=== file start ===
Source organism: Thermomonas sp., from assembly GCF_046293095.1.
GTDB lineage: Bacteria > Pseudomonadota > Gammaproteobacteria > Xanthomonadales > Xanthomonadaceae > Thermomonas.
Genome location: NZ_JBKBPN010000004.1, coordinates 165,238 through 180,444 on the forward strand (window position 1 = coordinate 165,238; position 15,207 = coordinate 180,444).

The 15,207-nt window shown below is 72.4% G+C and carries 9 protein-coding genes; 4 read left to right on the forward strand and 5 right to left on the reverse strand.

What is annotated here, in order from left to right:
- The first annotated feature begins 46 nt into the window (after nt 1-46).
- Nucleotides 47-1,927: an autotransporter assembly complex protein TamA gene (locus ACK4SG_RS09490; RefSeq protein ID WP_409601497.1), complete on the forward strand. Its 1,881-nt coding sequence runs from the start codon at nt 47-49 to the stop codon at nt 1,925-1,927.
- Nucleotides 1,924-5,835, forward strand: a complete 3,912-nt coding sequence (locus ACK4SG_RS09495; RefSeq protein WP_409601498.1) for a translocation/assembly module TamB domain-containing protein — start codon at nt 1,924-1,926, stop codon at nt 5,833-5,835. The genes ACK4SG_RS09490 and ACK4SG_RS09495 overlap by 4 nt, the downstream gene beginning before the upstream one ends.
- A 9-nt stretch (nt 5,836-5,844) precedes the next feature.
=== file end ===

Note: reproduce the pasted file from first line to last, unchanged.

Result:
Source organism: Thermomonas sp., from assembly GCF_046293095.1.
GTDB lineage: Bacteria > Pseudomonadota > Gammaproteobacteria > Xanthomonadales > Xanthomonadaceae > Thermomonas.
Genome location: NZ_JBKBPN010000004.1, coordinates 165,238 through 180,444 on the forward strand (window position 1 = coordinate 165,238; position 15,207 = coordinate 180,444).

The 15,207-nt window shown below is 72.4% G+C and carries 9 protein-coding genes; 4 read left to right on the forward strand and 5 right to left on the reverse strand.

What is annotated here, in order from left to right:
- The first annotated feature begins 46 nt into the window (after nt 1-46).
- Nucleotides 47-1,927: an autotransporter assembly complex protein TamA gene (locus ACK4SG_RS09490; RefSeq protein ID WP_409601497.1), complete on the forward strand. Its 1,881-nt coding sequence runs from the start codon at nt 47-49 to the stop codon at nt 1,925-1,927.
- Nucleotides 1,924-5,835, forward strand: a complete 3,912-nt coding sequence (locus ACK4SG_RS09495; RefSeq protein WP_409601498.1) for a translocation/assembly module TamB domain-containing protein — start codon at nt 1,924-1,926, stop codon at nt 5,833-5,835. The genes ACK4SG_RS09490 and ACK4SG_RS09495 overlap by 4 nt, the downstream gene beginning before the upstream one ends.
- A 9-nt stretch (nt 5,836-5,844) precedes the next feature.